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Special Characters
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Character Classes
Character Class Subtraction
Character Class Intersection
Shorthand Character Classes
Word Boundaries
Optional Items
Grouping & Capturing
Backreferences, part 2
Named Groups
Relative Backreferences
Branch Reset Groups
Free-Spacing & Comments
Mode Modifiers
Atomic Grouping
Possessive Quantifiers
Lookahead & Lookbehind
Lookaround, part 2
Keep Text out of The Match
Balancing Groups
Infinite Recursion
Recursion & Quantifiers
Recursion & Capturing
Recursion & Backreferences
Recursion & Backtracking
POSIX Bracket Expressions
Zero-Length Matches
Continuing Matches
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RegexBuddy—Better than a regular expression tutorial!

Regular Expression Subroutines

Perl 5.10, PCRE 4.0, and Ruby 1.9 support regular expression subroutine calls. These are very similar to regular expression recursion. Instead of matching the entire regular expression again, a subroutine call only matches the regular expression inside a capturing group. You can make a subroutine call to any capturing group from anywhere in the regex. If you place a call inside the group that it calls, you’ll have a recursive capturing group.

As with regex recursion, there is a wide variety of syntax that you can use for exactly the same thing. Perl uses (?1) to call a numbered group, (?+1) to call the next group, (?-1) to call the preceding group, and (?&name) to call a named group. You can use all of these to reference the same group. (?+1)(?'name'[abc])(?1)(?-1)(?&name) matches a string that is five letters long and consists only of the first three letters of the alphabet. This regex is exactly the same as [abc](?'name'[abc])[abc][abc][abc].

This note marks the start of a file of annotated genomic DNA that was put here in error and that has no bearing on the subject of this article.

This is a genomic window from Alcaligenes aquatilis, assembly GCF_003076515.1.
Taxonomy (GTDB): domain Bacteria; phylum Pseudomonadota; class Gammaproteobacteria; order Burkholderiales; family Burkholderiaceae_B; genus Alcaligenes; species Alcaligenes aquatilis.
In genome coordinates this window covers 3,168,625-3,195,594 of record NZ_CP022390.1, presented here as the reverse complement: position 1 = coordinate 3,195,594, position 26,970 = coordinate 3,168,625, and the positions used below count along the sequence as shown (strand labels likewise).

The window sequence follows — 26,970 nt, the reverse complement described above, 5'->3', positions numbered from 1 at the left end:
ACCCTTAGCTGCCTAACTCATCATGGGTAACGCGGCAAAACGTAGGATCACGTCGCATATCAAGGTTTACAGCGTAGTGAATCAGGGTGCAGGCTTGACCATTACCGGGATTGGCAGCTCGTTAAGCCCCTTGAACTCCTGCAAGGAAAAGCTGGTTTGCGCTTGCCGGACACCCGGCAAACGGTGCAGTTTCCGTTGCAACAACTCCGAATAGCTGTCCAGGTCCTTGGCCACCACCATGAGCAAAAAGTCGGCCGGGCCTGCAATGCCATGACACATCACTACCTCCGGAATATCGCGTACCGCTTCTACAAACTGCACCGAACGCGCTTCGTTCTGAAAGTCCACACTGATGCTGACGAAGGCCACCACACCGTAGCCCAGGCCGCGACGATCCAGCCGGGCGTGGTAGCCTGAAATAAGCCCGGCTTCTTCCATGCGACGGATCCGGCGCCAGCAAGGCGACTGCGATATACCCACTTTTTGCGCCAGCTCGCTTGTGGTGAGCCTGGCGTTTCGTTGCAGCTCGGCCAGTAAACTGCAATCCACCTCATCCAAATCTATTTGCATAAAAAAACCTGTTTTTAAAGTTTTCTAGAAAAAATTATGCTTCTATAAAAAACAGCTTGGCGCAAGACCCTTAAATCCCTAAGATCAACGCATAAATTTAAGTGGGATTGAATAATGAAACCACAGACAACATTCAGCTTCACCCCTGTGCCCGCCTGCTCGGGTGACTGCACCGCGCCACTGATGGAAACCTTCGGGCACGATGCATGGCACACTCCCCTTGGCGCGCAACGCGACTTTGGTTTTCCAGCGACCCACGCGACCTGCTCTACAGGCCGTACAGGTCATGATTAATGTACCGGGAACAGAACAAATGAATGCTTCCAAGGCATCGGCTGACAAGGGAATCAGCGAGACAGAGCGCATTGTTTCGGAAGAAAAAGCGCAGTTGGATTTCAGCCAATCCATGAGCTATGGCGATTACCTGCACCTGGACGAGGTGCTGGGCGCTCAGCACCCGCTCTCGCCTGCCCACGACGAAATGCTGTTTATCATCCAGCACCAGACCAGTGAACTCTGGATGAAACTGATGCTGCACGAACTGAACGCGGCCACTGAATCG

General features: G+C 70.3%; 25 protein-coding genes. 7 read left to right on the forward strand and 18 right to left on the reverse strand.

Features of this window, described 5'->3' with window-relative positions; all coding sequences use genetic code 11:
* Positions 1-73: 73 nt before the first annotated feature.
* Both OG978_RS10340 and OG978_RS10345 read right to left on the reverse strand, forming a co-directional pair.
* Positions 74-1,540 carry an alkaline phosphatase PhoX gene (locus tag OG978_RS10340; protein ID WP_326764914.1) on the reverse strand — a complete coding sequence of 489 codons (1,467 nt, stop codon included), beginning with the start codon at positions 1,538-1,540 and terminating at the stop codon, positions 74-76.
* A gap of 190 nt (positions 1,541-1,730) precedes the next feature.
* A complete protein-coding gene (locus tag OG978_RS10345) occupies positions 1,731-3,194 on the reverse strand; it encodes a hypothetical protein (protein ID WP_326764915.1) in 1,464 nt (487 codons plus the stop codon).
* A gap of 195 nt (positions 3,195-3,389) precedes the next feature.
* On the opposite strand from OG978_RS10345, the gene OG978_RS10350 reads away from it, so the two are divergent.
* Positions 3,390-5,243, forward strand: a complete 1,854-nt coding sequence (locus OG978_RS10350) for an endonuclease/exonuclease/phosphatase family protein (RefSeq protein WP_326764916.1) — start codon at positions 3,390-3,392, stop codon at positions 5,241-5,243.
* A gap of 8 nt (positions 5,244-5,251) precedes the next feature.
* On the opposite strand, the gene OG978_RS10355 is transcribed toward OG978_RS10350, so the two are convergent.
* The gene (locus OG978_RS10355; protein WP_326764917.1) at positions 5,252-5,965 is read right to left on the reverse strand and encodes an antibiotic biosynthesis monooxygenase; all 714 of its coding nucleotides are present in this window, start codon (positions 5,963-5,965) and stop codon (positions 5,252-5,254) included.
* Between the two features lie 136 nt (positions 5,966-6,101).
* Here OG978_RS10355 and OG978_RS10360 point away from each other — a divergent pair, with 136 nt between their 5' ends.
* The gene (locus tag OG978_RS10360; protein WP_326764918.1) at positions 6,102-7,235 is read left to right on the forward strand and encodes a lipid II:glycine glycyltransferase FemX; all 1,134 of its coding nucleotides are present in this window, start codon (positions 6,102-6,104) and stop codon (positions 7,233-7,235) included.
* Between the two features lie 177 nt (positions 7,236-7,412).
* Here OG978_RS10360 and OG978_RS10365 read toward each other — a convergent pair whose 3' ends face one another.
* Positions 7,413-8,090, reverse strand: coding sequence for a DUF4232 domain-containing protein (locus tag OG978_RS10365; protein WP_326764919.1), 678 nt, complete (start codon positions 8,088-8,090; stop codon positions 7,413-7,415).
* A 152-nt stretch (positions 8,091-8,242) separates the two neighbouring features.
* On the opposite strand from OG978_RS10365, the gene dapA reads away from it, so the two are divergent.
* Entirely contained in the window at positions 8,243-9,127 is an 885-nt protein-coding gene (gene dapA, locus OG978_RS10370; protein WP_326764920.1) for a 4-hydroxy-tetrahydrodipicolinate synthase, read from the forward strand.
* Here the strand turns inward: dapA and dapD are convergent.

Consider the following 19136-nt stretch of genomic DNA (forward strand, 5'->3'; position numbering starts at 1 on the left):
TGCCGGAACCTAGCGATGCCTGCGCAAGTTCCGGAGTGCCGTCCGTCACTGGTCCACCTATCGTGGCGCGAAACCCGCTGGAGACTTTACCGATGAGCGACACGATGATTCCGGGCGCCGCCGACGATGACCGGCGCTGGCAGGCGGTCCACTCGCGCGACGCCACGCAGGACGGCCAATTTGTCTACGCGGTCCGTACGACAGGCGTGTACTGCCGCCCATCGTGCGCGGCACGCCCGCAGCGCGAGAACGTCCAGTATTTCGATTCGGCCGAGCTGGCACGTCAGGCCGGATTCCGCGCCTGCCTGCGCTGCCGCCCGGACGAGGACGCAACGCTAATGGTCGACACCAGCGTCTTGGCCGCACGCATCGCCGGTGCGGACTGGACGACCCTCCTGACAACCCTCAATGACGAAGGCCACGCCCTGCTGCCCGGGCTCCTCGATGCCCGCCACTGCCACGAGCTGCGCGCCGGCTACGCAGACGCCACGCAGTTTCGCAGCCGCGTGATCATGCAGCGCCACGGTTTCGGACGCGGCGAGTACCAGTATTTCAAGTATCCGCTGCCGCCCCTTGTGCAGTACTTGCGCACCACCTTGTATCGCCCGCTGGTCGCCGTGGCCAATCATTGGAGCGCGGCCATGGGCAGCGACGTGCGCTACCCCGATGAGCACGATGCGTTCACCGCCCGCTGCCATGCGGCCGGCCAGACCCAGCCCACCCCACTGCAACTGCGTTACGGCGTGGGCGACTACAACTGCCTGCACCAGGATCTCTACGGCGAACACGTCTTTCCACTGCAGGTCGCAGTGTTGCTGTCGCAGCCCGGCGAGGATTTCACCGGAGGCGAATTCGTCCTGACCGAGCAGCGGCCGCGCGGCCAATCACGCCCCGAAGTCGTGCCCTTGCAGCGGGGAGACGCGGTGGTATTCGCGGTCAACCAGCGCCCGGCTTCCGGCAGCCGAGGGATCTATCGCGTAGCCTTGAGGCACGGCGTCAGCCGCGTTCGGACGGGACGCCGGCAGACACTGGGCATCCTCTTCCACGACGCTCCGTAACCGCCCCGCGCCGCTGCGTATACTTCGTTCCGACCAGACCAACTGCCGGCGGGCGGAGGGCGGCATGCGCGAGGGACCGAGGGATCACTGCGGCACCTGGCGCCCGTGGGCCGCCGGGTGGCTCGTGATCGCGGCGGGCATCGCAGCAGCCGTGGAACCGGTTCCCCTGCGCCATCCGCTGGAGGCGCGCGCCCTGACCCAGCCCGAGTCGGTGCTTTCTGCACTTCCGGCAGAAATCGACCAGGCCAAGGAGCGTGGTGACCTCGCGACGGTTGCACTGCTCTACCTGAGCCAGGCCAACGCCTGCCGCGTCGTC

PCRE was the first regex engine to support subroutine calls. (?P<name>[abc])(?1)(?P>name) matches three letters like (?P<name>[abc])[abc][abc] does. (?1) is a call to a numbered group and (?P>name) is a call to a named group. The latter is called the “Python syntax” in the PCRE man page. While this syntax mimics the syntax Python uses for named capturing groups, it is a PCRE invention. Python does not support subroutine calls or recursion. PCRE 7.2 added (?+1) and (?-1) for relative calls. PCRE 7.7 adds all the syntax used by Perl 5.10 and Ruby 2.0. Recent versions of PHP, Delphi, and R also support all this syntax, as their regex functions are based on PCRE.

The syntax used by Ruby 1.9 and later looks more like that of backreferences. \g<1> and \g'1' call a numbered group, \g<name> and \g'name' call a named group, while \g<-1> and \g'-1' call the preceding group. Ruby 2.0 adds \g<+1> and \g'+1' to call the next group. \g<+1>(?<name>[abc])\g<1>\g<-1>\g<name> and \g'+1'(?'name'[abc])\g'1'\g'-1'\g'name' match the same 5-letter string in Ruby 2.0 as the Perl example does in Perl. The syntax with angle brackets and with quotes can be used interchangeably.